Students of the “farm-to-table” culinary movement will get a boost thanks to grants received by the Perth Amboy and Piscataway campuses of the Middlesex County Vocational and Technical Schools.
In this case, the farms will be “aquaponic” and outdoor gardens to produce vegetables and herbs for the schools’ culinary arts students. Aquaponics involves raising plants and fish simultaneously in a symbiotic relationship.
Perth Amboy Vo-Tech and the School of Career Development on the Piscataway Campus each have received $10,000 grants for the garden projects through Sustainable Jersey for Schools, a nonprofit organization that provides tools, training and financial support for sustainability programs.
The Perth Amboy grant was underwritten by the New Jersey Education Association, while the Piscataway grant was funded by the PSEG Foundation. The Perth Amboy Campus also has received a $2,000 grant through the Whole Kids Foundation, a philanthropic arm of Whole Foods Market.
At a grant-announcement event in March, Piscataway School of Career Development Principal Brian Bilal said the gardening effort would involve culinary and building maintenance students, as well as science classes.
“We’re getting a whole host of career majors and academic classes involved,” he said. “We’re going to see what it takes to have sustainable agriculture from start to finish. We can’t wait to get started.”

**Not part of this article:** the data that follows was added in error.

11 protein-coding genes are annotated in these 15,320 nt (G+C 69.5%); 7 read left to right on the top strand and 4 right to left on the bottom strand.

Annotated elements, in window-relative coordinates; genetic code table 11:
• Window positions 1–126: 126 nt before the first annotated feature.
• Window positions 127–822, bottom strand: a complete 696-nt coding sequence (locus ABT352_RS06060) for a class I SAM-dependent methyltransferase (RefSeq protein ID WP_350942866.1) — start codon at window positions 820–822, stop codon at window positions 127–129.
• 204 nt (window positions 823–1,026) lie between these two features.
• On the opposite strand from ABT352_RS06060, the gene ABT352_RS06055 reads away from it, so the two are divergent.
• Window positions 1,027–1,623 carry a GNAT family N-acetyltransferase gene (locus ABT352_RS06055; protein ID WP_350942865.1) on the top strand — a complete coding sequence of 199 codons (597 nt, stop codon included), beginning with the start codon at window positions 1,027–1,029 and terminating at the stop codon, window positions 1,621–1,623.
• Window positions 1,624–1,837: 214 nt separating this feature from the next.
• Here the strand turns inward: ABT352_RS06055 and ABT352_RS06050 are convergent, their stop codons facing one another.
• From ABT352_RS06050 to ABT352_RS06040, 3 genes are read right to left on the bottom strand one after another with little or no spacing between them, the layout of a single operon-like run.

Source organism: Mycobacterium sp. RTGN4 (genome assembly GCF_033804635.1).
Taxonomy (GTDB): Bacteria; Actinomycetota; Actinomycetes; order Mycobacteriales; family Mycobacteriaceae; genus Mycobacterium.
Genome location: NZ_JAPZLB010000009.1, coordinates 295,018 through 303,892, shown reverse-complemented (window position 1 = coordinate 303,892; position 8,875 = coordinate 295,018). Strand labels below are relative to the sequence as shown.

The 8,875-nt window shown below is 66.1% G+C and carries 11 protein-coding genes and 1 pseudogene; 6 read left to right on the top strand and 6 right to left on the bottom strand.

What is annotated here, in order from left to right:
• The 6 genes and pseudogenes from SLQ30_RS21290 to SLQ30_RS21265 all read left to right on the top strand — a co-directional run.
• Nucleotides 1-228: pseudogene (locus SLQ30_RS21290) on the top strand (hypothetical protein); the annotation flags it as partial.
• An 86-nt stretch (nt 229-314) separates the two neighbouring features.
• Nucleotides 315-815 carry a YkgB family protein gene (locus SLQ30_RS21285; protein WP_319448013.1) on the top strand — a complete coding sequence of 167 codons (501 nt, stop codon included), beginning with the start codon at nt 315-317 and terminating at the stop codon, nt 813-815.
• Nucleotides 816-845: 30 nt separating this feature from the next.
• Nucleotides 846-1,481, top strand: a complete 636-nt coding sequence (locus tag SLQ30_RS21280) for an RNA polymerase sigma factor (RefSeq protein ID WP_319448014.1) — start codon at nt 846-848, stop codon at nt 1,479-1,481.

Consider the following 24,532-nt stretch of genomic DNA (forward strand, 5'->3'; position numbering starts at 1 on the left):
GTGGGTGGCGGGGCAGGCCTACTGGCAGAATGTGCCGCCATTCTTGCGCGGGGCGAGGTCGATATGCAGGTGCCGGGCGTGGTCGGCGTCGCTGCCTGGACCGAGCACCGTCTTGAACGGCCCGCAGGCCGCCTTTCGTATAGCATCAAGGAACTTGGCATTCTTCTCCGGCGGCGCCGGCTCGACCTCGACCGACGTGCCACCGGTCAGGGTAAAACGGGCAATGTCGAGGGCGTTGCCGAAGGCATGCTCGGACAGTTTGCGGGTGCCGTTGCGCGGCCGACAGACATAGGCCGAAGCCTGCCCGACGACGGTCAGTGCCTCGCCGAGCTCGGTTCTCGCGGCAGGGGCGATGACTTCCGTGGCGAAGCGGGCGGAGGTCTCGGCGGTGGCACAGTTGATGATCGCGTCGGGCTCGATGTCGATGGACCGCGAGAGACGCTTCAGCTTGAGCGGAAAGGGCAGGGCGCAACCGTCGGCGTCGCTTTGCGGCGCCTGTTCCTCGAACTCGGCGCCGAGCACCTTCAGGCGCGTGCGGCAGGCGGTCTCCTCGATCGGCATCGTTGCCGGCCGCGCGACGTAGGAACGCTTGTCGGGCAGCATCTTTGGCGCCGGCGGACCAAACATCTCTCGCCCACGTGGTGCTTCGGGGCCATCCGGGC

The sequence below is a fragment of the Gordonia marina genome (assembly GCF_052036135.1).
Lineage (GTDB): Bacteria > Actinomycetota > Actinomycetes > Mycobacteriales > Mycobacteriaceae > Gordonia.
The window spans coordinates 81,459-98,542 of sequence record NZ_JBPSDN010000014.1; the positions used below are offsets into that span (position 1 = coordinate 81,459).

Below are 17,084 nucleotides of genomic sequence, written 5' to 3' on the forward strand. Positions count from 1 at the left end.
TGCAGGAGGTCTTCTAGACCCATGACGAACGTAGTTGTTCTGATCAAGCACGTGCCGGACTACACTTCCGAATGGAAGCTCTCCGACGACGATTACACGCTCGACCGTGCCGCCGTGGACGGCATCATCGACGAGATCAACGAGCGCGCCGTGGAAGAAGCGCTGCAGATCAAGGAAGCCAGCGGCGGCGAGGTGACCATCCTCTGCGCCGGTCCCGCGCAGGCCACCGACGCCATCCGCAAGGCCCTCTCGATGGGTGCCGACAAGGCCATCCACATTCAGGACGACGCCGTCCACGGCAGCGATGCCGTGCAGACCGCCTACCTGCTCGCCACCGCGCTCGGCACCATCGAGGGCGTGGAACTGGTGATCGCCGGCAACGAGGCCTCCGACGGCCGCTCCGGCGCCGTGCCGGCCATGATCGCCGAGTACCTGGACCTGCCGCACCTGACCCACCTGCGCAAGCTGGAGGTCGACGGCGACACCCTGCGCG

The grant announcement was hosted by MCVTS on the East Brunswick Campus. Richard Dovey, chairman of the board of Sustainable Jersey, and Donna Drewes, co-director, presented the checks.
The MCVTS Piscataway Campus and three other school districts received $10,000 grants, while 30 received checks for $2,000. The Perth Amboy grants had been presented earlier.
Dr. Tracey Maccia, MCVTS director of special education, was the grant writer and project director. She said her research into increasing student engagement through gardening prompted her to seek the grants.
MCVTS Superintendent of Schools Brian Loughlin said he was impressed by Sustainable Jersey’s “one school at a time” strategy to promote sustainable practices.
He said changes in the attitudes of students and staff on the East Brunswick Campus were very noticeable as it went through the process of being designated a National Green Ribbon School last year.
Perth Amboy Principal Robert Fuller explained that aquaponic farming involved using fish to produce the fertilizer. He said the aquaponic system to be constructed in the lobby of his school would include a 300-gallon tank and about 100 fish.
In addition, there will be an outdoor garden in raised beds built by carpentry students with the help of the school’s computer-assisted drafting and design shop.
Construction of the projects is planned for this spring.
The Middlesex County Vocational and Technical School District, the first full-time county vocational school district in the nation, has seven schools on five campuses, in East Brunswick, Edison, Piscataway, Perth Amboy and Woodbridge.